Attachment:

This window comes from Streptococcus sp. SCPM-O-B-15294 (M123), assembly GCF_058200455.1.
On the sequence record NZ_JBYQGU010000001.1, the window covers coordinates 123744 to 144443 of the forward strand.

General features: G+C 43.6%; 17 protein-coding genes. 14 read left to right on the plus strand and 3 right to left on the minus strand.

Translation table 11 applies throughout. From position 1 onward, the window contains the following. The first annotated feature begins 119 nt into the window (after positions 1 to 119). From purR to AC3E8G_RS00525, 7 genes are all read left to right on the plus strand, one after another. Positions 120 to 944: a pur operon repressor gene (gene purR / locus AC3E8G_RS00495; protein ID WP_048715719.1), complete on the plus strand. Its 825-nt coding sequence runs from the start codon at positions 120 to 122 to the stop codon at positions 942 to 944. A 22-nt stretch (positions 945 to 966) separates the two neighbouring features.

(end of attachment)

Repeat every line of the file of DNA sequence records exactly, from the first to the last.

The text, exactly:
This window comes from Streptococcus sp. SCPM-O-B-15294 (M123), assembly GCF_058200455.1.
On the sequence record NZ_JBYQGU010000001.1, the window covers coordinates 123744 to 144443 of the forward strand.

General features: G+C 43.6%; 17 protein-coding genes. 14 read left to right on the plus strand and 3 right to left on the minus strand.

Translation table 11 applies throughout. From position 1 onward, the window contains the following. The first annotated feature begins 119 nt into the window (after positions 1 to 119). From purR to AC3E8G_RS00525, 7 genes are all read left to right on the plus strand, one after another. Positions 120 to 944: a pur operon repressor gene (gene purR / locus AC3E8G_RS00495; protein ID WP_048715719.1), complete on the plus strand. Its 825-nt coding sequence runs from the start codon at positions 120 to 122 to the stop codon at positions 942 to 944. A 22-nt stretch (positions 945 to 966) separates the two neighbouring features.